Lake Vyalozero

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Lake Vyalozero
Lake Vyalozero NASA.jpg
from space
Lake Vyalozero is located in Murmansk Oblast
Lake Vyalozero
Lake Vyalozero
Lake Vyalozero is located in Russia
Lake Vyalozero
Lake Vyalozero
LocationKola Peninsula, Murmansk Oblast
Coordinates66°50′23″N 35°10′22″E / 66.8397222°N 35.1727778°E / 66.8397222; 35.1727778Coordinates: 66°50′23″N 35°10′22″E / 66.8397222°N 35.1727778°E / 66.8397222; 35.1727778
Primary outflowsVyala River
Basin countriesRussia
Surface area98.6 km2 (38.1 sq mi)
Water volume0.8 km3 (0.19 cu mi)[1]
Surface elevation116 m (381 ft)

Lake Vyalozero (Russian: Вялозеро) is a large freshwater lake on the Kola Peninsula, Murmansk Oblast, Russia. The lake is mesotropic, with a slower water exchange than the neighboring Lake Inari.[2] It has an area of 98.6 km². Vyala River, a tributary of the Umba, flows from the lake.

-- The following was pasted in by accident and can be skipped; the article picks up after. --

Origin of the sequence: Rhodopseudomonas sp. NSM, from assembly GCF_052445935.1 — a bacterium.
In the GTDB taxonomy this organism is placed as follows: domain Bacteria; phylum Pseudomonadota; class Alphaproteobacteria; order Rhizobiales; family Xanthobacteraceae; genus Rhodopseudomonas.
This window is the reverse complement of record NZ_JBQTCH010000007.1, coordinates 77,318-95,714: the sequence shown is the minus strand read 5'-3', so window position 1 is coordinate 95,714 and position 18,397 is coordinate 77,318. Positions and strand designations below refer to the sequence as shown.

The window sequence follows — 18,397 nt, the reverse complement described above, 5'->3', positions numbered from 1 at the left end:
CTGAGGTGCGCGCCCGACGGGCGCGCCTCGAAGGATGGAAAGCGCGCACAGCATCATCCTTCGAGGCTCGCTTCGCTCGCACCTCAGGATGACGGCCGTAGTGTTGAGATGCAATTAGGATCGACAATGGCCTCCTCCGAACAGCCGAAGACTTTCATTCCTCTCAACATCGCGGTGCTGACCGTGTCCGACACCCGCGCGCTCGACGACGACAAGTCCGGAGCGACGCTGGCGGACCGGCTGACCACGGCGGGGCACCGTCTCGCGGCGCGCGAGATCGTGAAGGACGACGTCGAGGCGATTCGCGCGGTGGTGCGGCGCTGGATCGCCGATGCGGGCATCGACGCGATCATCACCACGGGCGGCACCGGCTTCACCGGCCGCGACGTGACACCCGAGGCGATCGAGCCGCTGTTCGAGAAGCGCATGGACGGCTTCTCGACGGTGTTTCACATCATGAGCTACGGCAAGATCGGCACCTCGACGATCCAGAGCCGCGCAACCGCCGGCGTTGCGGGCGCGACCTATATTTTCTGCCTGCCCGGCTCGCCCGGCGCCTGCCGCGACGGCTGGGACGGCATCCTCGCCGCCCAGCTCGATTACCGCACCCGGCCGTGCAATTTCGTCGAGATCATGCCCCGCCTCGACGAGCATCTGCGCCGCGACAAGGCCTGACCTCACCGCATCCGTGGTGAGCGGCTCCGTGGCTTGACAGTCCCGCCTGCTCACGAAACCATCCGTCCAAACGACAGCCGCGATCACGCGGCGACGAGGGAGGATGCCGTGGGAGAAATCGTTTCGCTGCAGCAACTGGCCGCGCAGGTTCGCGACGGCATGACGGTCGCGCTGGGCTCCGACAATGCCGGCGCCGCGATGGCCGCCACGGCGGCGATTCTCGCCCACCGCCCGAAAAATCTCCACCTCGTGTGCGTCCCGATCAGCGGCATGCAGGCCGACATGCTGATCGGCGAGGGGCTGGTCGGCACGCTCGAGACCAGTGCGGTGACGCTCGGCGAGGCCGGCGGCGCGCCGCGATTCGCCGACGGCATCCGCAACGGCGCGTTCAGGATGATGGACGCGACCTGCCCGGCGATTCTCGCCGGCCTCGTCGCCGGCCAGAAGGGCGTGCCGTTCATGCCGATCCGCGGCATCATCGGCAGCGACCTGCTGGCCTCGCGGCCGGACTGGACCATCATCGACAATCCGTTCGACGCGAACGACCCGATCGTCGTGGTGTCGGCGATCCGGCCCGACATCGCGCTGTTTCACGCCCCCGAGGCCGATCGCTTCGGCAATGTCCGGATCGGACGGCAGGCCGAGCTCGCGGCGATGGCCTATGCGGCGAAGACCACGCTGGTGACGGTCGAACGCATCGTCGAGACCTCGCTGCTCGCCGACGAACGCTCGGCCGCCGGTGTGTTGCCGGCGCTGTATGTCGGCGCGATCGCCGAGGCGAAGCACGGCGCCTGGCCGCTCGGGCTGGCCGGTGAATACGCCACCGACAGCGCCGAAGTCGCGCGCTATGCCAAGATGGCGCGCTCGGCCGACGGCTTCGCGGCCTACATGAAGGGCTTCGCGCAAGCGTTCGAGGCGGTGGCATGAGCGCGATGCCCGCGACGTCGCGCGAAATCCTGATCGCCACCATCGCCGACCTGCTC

Ecology

Along with other lakes in northwestern Russia, Lake Vyalozero lay on the path of airborne radiation following the Chernobyl disaster. In 1998, 12 years after the Chernobyl disaster, Lake Vyalozero contained 1.8 times the amount of Cesium-137 than Lake Inari.

Some paleoglaciologists have suggested that the Lake Vyalozero-Munozero was the western extent of the Fenno-Scandian ice sheet, though this has been disputed.[3]

References

  1. ^ Bakunov, N. A.; Bolshiyanov, D. Yu.; Makarov, A. S.; Fedorov, G. B. (2010-05-01). "Problems in predicting 137Cs levels in lake waters of eastern Fennoscandia". Russian Journal of Ecology. 41 (3): 225–228. doi:10.1134/S1067413610030057. ISSN 1608-3334.
  2. ^ Bakunov, N. A.; Bol’shiyanov, D. Yu.; Pravkin, S. A. (2021-05-01). "Reproduction of Lake Water Purification from Chernobyl 137Сs in Eastern Fennoscandia". Water Resources. 48 (3): 397–403. doi:10.1134/S0097807821030040. ISSN 1608-344X.
  3. ^ Hāttestrand, Clas; Kolka, Vasili; Stroeven, Arjen P. (November 2007). "The Keiva ice marginal zone on the Kola Peninsula, northwest Russia: a key component for reconstructing the palaeoglaciology of the northeastern Fennoscandian Ice Sheet". Boreas. 36 (4): 352–370. doi:10.1080/03009480701317488.